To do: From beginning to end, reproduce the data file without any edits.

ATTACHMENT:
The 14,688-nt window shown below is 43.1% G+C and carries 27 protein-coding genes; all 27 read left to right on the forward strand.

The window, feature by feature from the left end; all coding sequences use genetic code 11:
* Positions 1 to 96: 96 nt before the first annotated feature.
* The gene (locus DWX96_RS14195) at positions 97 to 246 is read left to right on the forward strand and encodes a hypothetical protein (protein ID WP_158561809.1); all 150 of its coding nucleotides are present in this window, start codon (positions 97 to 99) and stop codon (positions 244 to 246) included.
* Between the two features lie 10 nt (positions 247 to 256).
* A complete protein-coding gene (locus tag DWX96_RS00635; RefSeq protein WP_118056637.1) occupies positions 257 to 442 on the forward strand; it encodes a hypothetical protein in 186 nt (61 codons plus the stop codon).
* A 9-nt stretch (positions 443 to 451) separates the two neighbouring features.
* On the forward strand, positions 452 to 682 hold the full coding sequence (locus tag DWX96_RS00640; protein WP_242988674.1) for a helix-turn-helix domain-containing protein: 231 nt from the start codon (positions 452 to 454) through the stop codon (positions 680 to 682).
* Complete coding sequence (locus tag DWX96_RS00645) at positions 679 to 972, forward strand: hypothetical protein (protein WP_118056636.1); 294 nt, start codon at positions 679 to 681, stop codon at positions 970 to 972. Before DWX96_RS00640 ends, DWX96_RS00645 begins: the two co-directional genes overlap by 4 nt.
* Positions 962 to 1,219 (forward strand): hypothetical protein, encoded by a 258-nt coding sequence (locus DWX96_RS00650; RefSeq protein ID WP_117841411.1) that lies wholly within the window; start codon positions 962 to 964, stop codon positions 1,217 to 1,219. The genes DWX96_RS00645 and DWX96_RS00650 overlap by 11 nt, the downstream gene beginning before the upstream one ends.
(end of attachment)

The 14,688-nt window shown below is 43.1% G+C and carries 27 protein-coding genes; all 27 read left to right on the forward strand.

The window, feature by feature from the left end; all coding sequences use genetic code 11:
* Positions 1 to 96: 96 nt before the first annotated feature.
* The gene (locus DWX96_RS14195) at positions 97 to 246 is read left to right on the forward strand and encodes a hypothetical protein (protein ID WP_158561809.1); all 150 of its coding nucleotides are present in this window, start codon (positions 97 to 99) and stop codon (positions 244 to 246) included.
* Between the two features lie 10 nt (positions 247 to 256).
* A complete protein-coding gene (locus tag DWX96_RS00635; RefSeq protein WP_118056637.1) occupies positions 257 to 442 on the forward strand; it encodes a hypothetical protein in 186 nt (61 codons plus the stop codon).
* A 9-nt stretch (positions 443 to 451) separates the two neighbouring features.
* On the forward strand, positions 452 to 682 hold the full coding sequence (locus tag DWX96_RS00640; protein WP_242988674.1) for a helix-turn-helix domain-containing protein: 231 nt from the start codon (positions 452 to 454) through the stop codon (positions 680 to 682).
* Complete coding sequence (locus tag DWX96_RS00645) at positions 679 to 972, forward strand: hypothetical protein (protein WP_118056636.1); 294 nt, start codon at positions 679 to 681, stop codon at positions 970 to 972. Before DWX96_RS00640 ends, DWX96_RS00645 begins: the two co-directional genes overlap by 4 nt.
* Positions 962 to 1,219 (forward strand): hypothetical protein, encoded by a 258-nt coding sequence (locus DWX96_RS00650; RefSeq protein ID WP_117841411.1) that lies wholly within the window; start codon positions 962 to 964, stop codon positions 1,217 to 1,219. The genes DWX96_RS00645 and DWX96_RS00650 overlap by 11 nt, the downstream gene beginning before the upstream one ends.